Sweetness can be found in a variety of whole foods such as fruit and vegetables. If we roast veggies, the natural sugars caramelize and we can taste them. Using natural sweeteners such as honey and maple syrup in small amounts provide us a little taste of sweet in combination with natural minerals.
Our brain registers “sweet” in food hits our tastebuds, no matter the quantity. So we only need a small enough for the signal to be received. A small amount of dark chocolate (70% cocao or greater) can also serve to provide the calming effect of something sweet without a lot of calories and a massive insulin dump.
Avoid using artificial sweeteners, because there is some evidence that insulin responds to fake sweet just as robustly.
Here Ellie is talking about environmental impact, which is important to consider. Am I buying some special strain of Coconut Oil that is over-harvested by slave labor in a country on the other side of the world? Am I eating exotic fruit that has to be shipped from across the world, with a high carbon footprint? Is the fish I’m eating fished or farmed in ways that are harmful to the environment and perhaps not as healthy for me? (Check out Seafood Watch for more on sustainable seafood.)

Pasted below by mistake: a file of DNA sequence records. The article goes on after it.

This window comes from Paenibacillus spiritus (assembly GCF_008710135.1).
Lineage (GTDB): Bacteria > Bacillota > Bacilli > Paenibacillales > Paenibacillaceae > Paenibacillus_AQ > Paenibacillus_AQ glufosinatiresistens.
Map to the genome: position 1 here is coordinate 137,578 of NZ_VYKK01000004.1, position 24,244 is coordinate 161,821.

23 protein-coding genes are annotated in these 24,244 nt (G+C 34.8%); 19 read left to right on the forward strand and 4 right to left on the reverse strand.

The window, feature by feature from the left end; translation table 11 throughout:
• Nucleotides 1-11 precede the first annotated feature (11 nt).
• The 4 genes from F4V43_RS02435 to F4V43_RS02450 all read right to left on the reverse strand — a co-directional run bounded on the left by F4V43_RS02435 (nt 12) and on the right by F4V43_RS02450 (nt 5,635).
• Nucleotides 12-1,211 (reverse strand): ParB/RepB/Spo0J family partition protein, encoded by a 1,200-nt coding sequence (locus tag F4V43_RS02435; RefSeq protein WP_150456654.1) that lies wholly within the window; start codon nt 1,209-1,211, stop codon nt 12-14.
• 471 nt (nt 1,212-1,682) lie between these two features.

When I use “sustainable", I am also indicating whether my patient can follow the plan in an ongoing way. If I am asking a patient to eat 12 avocados per day (exaggeration to make a point), can they afford it, can they get them easily or do they even like avocados?
In conjunction with sustainable, this is about knowing where our products are coming from. If the meat is mass produced, versus local and grass fed, its going to affect the body differently because of the feed and drugs that the animal has been consumed.
For other items, we eat, the closer to nature, the cleaner the produced, the fewer ingredients, the less additives, the better. Know what’s in your food and avoid things you can’t pronounce. Buy from local bakers, butchers, farmers because they are not adding preservatives to keep their products shelf stable. We know these preservatives can contribute to disturbances in the gut microbiome, which causes inflammation and contributes to insulin resistance and autoimmune conditions.
Good for your Gut